The Entertainment Software Association (ESA), which controls E3, and ReedPop, which organizes events like PAX, announced they’re no longer working together after failing to put on the biggest gaming showcase of the year back in June. The once-annual, once-dominant trade event hasn’t been held in person since 2019, and its future is more in doubt than ever, despite the ESA’s reported plans to completely “reinvent” the show.
“While the reach of E3 remains unmatched in our industry, we are continuing to explore how we can evolve it to best serve the video game industry and are evaluating every aspect of the event, from format to location,” ESA president and CEO Stanley Pierre-Louis said in a statement. “We are committed to our role as a convenor for the industry and look forward to sharing news about E3 in the coming months.”
Gamesindustry.biz reports that despite continued setbacks, the ESA is still “working on a complete reinvention of the E3 show for 2025.”
Read More: E3 Wasn’t Canceled, It Was Killed
What about 2024, you might ask? Nothing has been officially announced or cancelled yet, but the ESA did confirm that any E3-related event next year won’t take place at the Los Angeles Convention Center in California. This was previoulsy revealed in a June meeting by the city’s Tourism Board of Commissioners.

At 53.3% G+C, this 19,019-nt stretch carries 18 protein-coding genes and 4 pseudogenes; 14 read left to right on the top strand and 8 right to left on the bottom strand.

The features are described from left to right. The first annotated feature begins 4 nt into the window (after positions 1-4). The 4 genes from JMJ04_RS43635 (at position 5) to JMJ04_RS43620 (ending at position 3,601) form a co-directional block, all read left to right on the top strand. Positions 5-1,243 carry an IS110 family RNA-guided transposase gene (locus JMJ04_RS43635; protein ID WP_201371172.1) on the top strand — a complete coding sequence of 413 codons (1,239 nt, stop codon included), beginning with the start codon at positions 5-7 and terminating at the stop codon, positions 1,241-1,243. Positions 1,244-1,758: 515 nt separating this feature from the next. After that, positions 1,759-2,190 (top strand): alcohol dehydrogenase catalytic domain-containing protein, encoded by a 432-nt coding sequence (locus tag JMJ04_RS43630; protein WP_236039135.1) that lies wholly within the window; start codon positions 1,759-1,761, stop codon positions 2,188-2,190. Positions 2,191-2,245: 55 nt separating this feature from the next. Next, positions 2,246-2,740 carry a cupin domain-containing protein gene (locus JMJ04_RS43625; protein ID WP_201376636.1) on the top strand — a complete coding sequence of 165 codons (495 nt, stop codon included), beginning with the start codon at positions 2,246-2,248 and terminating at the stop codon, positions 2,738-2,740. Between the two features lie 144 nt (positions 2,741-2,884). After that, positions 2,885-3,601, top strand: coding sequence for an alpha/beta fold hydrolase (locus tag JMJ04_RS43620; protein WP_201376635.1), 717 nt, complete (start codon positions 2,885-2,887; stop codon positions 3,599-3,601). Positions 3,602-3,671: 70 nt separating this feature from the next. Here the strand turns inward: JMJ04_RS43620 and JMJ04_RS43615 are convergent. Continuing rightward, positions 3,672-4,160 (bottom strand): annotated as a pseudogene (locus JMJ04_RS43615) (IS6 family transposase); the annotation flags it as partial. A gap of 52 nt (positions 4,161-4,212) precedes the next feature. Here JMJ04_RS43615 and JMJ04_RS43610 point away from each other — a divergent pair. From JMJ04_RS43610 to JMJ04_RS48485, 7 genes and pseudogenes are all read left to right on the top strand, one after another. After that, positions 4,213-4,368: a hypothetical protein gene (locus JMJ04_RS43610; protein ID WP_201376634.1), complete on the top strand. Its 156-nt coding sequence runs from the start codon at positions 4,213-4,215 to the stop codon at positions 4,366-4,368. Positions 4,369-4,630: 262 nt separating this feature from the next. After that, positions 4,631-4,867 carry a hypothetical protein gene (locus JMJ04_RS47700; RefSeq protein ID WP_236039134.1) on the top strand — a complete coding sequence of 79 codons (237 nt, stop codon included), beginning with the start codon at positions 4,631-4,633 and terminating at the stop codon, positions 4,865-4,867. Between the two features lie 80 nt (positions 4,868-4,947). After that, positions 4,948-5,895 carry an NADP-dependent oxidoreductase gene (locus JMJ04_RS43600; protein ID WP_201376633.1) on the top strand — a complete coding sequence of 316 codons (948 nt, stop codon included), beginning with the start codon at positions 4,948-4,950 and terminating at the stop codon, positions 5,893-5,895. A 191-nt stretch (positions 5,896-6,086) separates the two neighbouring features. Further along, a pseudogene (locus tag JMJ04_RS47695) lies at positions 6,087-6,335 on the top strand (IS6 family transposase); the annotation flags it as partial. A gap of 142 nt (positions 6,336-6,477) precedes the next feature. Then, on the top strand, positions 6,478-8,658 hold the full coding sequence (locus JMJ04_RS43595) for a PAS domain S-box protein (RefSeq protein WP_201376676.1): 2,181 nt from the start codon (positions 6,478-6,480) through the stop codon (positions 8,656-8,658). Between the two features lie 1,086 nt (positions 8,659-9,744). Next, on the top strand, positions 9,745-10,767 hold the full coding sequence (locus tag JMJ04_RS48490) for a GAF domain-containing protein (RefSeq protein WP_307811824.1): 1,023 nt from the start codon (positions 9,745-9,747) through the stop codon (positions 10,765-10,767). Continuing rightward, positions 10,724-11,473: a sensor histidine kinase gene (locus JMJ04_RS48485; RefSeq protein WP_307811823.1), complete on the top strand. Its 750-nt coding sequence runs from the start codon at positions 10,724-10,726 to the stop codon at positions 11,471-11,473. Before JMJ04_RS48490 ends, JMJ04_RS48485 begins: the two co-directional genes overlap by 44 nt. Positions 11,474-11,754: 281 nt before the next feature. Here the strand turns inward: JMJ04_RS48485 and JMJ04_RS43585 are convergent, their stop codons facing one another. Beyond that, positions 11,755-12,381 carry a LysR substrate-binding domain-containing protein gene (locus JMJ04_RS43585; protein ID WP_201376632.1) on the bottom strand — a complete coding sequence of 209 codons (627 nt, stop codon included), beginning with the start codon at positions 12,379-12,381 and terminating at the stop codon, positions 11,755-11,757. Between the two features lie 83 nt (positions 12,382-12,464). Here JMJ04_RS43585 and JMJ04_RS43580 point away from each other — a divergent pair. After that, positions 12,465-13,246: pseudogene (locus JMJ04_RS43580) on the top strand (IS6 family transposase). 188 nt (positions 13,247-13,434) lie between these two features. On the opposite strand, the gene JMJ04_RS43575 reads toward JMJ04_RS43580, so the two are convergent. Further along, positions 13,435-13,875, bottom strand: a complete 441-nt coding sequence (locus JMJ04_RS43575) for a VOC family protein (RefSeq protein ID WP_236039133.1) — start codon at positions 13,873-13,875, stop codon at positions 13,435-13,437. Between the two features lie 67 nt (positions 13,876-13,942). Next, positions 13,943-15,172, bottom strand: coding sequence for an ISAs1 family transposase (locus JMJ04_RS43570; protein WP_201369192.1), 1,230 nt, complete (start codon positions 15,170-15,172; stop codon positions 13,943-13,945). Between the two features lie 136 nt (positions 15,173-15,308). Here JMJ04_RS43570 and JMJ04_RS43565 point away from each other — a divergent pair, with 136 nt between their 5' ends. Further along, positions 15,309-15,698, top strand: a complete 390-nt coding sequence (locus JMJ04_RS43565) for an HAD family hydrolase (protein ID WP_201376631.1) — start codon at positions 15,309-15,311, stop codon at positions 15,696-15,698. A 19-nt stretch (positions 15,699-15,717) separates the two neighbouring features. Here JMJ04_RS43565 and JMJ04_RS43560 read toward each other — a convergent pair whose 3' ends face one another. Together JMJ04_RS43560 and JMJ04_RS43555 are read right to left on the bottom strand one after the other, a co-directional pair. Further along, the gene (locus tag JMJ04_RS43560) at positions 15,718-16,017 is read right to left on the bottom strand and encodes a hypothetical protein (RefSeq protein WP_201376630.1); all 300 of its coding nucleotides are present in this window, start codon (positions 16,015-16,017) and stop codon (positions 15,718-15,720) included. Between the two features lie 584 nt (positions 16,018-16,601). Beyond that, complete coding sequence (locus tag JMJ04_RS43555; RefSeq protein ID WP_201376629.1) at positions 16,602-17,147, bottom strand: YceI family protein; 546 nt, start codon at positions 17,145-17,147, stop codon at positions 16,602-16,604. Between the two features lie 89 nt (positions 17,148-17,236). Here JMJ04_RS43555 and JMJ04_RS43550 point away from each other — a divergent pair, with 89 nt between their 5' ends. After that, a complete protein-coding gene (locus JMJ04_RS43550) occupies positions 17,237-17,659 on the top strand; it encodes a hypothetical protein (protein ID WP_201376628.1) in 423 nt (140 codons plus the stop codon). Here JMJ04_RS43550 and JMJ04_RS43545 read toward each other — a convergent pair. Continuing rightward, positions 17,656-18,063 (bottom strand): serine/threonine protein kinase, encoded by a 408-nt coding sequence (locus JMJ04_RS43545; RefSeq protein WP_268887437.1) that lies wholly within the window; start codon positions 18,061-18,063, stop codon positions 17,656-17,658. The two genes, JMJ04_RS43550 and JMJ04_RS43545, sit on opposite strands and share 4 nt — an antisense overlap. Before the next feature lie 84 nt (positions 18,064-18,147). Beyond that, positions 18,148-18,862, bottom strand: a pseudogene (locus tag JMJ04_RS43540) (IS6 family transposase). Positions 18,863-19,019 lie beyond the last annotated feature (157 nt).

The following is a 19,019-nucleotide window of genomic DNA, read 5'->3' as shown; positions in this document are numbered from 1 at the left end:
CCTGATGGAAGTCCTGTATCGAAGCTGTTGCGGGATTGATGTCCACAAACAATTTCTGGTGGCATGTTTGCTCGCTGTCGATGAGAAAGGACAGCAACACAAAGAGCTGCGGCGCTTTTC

As big gaming companies like Sony, Nintendo, and Electronic Arts have abandoned E3 for solo events offsite and online, E3 has struggled to attract enough high-profile franchises and developers to fill the sprawling halls of the convention center, leaving the event feeling more empty than usual even before it went on hiatus following the covid-19 pandemic.
The ESA held a makeshift online event in 2021, but cancelled a 2022 in-person E3 before teaming up with ReedPop for a triumphant return of the storied gaming conference in 2023. That ended up following through too, however. After reports that Microsoft and other first-party platforms wouldn’t be involved, the revival seemingly collapsed at the last minute. Instead, smaller, media-only events like Summer Game Fest, helmed by Game Awards host Geoff Keighley, have been filling the void left by E3.